Many researchers in the laboratories deal with chemicals and liquids routinely. Laboratories also store the chemicals as a reserve for future use. 

The liquids used and stored in the laboratory may pose a serious risk to life and property if not handled and managed well. But what do the terms flammable and combustible mean? How do they differ?  

Let’s understand the similarities and differences between Flammable vs Combustible Liquids.

What are they? Flammable & combustible liquids can ignite under the right conditions. Both pose serious risks to human lives, health, and safety. 
What is flash point? Flash point is the minimum temperature at which a liquid forms a vapour above its surface in sufficient concentration that it can be ignited. Liquids with lower flash points ignite easier.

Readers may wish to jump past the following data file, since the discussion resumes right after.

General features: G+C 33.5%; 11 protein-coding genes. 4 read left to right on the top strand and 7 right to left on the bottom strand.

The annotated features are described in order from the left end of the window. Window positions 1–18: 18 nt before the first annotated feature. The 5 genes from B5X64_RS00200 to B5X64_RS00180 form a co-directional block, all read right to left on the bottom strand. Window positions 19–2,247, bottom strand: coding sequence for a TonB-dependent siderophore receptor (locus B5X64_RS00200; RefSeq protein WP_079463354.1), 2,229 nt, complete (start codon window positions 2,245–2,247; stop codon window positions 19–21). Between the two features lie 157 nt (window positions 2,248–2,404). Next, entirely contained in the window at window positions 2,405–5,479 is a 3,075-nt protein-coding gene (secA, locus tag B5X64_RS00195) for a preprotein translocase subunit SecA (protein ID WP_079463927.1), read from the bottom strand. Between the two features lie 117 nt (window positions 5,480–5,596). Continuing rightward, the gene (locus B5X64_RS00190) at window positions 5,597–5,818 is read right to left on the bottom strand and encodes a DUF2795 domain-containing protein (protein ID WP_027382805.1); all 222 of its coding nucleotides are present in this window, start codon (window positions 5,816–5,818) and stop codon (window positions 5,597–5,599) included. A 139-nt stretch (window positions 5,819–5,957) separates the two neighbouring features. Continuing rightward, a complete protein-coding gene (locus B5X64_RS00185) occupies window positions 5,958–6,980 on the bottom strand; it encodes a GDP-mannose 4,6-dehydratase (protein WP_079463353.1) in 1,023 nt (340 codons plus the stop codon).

What is boiling point? Boiling point is the temperature at which the vapour pressure of a liquid equals the external pressure surrounding the liquid. 
What is the difference between flash point & boiling point? Every liquid has a boiling point, but only volatile liquids have a flash point.

Boiling point can be observed with formation of bubbles inside the liquid, whilst flash point results in ignition above the liquid.

How do flammable & combustible liquids differ? According to NFPA 30: 

  • A flammable liquid is defined as a liquid whose flash point does not exceed 100°F, when tested by closedcup test methods 
  • A combustible liquid is one whose flash point is 100°F or higher, also when tested by closedcup methods.
What safety regulations and guidance are available?
  • NFPA 30 Chapter 9.5.3
  • OSHA 29 CFR 1910.106
  • Local regulations

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